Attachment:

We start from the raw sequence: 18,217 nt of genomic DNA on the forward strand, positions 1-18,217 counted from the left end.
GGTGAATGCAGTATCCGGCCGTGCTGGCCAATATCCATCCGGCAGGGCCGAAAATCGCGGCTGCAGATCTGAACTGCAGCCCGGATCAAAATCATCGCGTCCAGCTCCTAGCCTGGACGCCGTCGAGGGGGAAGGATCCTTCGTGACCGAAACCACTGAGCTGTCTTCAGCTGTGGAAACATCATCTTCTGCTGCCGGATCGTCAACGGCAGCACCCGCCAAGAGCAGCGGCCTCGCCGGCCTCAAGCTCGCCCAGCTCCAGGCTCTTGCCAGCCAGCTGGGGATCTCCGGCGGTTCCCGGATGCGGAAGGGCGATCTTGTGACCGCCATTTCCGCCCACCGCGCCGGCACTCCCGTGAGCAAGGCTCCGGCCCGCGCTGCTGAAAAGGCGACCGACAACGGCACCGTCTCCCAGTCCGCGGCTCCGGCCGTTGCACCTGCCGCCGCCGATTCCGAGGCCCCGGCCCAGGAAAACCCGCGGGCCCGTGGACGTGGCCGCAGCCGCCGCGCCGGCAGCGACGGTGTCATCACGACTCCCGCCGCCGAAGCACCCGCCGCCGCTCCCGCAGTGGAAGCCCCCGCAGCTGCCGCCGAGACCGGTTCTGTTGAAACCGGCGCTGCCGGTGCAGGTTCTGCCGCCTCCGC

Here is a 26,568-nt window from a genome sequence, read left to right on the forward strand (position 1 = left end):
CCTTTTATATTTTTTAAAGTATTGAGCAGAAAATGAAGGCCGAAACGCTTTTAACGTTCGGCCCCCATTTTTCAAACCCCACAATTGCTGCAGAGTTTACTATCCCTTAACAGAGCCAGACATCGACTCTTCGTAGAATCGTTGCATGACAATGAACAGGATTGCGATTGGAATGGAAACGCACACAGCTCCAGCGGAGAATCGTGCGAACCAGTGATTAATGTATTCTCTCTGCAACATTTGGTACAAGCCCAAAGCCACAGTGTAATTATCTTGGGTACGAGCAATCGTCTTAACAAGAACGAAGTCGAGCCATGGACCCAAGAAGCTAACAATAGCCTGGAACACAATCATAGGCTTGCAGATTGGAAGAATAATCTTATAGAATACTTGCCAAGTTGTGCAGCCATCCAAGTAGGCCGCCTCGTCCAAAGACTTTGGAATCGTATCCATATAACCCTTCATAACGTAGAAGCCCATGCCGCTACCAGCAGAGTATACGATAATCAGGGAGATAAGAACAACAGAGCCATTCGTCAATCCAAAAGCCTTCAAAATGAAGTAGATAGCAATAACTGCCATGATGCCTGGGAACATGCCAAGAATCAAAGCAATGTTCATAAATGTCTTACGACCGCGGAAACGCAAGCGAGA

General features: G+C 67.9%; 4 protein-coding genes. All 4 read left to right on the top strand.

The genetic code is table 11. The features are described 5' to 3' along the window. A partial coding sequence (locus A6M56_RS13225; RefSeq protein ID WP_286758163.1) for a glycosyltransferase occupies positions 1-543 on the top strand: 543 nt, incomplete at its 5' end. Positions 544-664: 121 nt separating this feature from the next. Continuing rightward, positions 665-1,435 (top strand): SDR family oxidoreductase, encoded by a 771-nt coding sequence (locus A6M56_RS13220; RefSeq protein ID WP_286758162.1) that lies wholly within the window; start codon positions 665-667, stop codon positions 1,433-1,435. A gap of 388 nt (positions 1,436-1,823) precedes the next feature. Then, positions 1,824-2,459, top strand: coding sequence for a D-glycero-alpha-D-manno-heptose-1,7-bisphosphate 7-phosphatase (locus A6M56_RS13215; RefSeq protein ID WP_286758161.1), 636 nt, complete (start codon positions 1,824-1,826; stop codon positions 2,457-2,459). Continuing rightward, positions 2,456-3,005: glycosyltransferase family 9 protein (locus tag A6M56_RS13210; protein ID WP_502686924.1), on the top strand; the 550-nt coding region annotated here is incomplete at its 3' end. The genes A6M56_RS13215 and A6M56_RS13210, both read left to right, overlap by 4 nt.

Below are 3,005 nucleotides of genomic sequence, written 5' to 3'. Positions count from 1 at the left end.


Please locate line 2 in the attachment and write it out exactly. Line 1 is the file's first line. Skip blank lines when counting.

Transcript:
GGTGAATGCAGTATCCGGCCGTGCTGGCCAATATCCATCCGGCAGGGCCGAAAATCGCGGCTGCAGATCTGAACTGCAGCCCGGATCAAAATCATCGCGTCCAGCTCCTAGCCTGGACGCCGTCGAGGGGGAAGGATCCTTCGTGACCGAAACCACTGAGCTGTCTTCAGCTGTGGAAACATCATCTTCTGCTGCCGGATCGTCAACGGCAGCACCCGCCAAGAGCAGCGGCCTCGCCGGCCTCAAGCTCGCCCAGCTCCAGGCTCTTGCCAGCCAGCTGGGGATCTCCGGCGGTTCCCGGATGCGGAAGGGCGATCTTGTGACCGCCATTTCCGCCCACCGCGCCGGCACTCCCGTGAGCAAGGCTCCGGCCCGCGCTGCTGAAAAGGCGACCGACAACGGCACCGTCTCCCAGTCCGCGGCTCCGGCCGTTGCACCTGCCGCCGCCGATTCCGAGGCCCCGGCCCAGGAAAACCCGCGGGCCCGTGGACGTGGCCGCAGCCGCCGCGCCGGCAGCGACGGTGTCATCACGACTCCCGCCGCCGAAGCACCCGCCGCCGCTCCCGCAGTGGAAGCCCCCGCAGCTGCCGCCGAGACCGGTTCTGTTGAAACCGGCGCTGCCGGTGCAGGTTCTGCCGCCTCCGC